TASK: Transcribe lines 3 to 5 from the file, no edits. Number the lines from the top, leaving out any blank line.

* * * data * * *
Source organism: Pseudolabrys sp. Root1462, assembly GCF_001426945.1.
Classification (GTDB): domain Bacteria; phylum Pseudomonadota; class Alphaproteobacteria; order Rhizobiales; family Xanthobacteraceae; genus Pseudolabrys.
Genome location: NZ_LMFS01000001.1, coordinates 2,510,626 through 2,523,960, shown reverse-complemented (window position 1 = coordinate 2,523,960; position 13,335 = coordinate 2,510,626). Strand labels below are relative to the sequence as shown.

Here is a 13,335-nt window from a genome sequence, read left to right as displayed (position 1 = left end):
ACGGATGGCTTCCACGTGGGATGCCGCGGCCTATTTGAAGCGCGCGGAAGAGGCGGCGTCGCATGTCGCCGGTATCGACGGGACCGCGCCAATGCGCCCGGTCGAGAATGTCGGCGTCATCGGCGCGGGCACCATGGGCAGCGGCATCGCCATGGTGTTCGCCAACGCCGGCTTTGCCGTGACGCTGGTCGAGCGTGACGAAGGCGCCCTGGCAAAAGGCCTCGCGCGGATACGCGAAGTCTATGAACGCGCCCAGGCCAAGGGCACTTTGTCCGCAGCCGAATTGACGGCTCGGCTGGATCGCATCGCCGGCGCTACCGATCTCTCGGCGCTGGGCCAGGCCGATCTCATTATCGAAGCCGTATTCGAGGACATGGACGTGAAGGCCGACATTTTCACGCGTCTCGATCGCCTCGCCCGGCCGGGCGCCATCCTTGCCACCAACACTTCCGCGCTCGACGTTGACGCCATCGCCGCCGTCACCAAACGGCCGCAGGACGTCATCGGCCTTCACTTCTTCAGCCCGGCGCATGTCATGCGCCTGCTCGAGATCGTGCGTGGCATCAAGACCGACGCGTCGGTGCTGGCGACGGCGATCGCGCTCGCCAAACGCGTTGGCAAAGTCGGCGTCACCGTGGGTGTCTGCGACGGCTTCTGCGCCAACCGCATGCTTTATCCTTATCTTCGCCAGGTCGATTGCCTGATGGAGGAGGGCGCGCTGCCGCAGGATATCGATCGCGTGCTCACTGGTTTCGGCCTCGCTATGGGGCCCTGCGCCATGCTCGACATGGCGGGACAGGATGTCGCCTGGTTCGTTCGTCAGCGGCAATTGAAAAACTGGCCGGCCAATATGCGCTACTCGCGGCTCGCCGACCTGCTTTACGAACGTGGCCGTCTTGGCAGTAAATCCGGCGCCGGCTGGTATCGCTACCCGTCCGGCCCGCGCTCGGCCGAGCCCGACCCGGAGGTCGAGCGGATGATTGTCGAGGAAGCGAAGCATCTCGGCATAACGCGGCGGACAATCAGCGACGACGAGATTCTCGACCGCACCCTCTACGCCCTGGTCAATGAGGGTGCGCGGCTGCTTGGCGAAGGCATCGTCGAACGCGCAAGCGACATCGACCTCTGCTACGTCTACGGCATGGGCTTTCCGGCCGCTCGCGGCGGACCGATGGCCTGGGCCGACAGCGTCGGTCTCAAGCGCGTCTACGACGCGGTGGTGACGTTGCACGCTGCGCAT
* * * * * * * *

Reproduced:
Genome location: NZ_LMFS01000001.1, coordinates 2,510,626 through 2,523,960, shown reverse-complemented (window position 1 = coordinate 2,523,960; position 13,335 = coordinate 2,510,626). Strand labels below are relative to the sequence as shown.

Here is a 13,335-nt window from a genome sequence, read left to right as displayed (position 1 = left end):
ACGGATGGCTTCCACGTGGGATGCCGCGGCCTATTTGAAGCGCGCGGAAGAGGCGGCGTCGCATGTCGCCGGTATCGACGGGACCGCGCCAATGCGCCCGGTCGAGAATGTCGGCGTCATCGGCGCGGGCACCATGGGCAGCGGCATCGCCATGGTGTTCGCCAACGCCGGCTTTGCCGTGACGCTGGTCGAGCGTGACGAAGGCGCCCTGGCAAAAGGCCTCGCGCGGATACGCGAAGTCTATGAACGCGCCCAGGCCAAGGGCACTTTGTCCGCAGCCGAATTGACGGCTCGGCTGGATCGCATCGCCGGCGCTACCGATCTCTCGGCGCTGGGCCAGGCCGATCTCATTATCGAAGCCGTATTCGAGGACATGGACGTGAAGGCCGACATTTTCACGCGTCTCGATCGCCTCGCCCGGCCGGGCGCCATCCTTGCCACCAACACTTCCGCGCTCGACGTTGACGCCATCGCCGCCGTCACCAAACGGCCGCAGGACGTCATCGGCCTTCACTTCTTCAGCCCGGCGCATGTCATGCGCCTGCTCGAGATCGTGCGTGGCATCAAGACCGACGCGTCGGTGCTGGCGACGGCGATCGCGCTCGCCAAACGCGTTGGCAAAGTCGGCGTCACCGTGGGTGTCTGCGACGGCTTCTGCGCCAACCGCATGCTTTATCCTTATCTTCGCCAGGTCGATTGCCTGATGGAGGAGGGCGCGCTGCCGCAGGATATCGATCGCGTGCTCACTGGTTTCGGCCTCGCTATGGGGCCCTGCGCCATGCTCGACATGGCGGGACAGGATGTCGCCTGGTTCGTTCGTCAGCGGCAATTGAAAAACTGGCCGGCCAATATGCGCTACTCGCGGCTCGCCGACCTGCTTTACGAACGTGGCCGTCTTGGCAGTAAATCCGGCGCCGGCTGGTATCGCTACCCGTCCGGCCCGCGCTCGGCCGAGCCCGACCCGGAGGTCGAGCGGATGATTGTCGAGGAAGCGAAGCATCTCGGCATAACGCGGCGGACAATCAGCGACGACGAGATTCTCGACCGCACCCTCTACGCCCTGGTCAATGAGGGTGCGCGGCTGCTTGGCGAAGGCATCGTCGAACGCGCAAGCGACATCGACCTCTGCTACGTCTACGGCATGGGCTTTCCGGCCGCTCGCGGCGGACCGATGGCCTGGGCCGACAGCGTCGGTCTCAAGCGCGTCTACGACGCGGTGGTGACGTTGCACGCTGCGCAT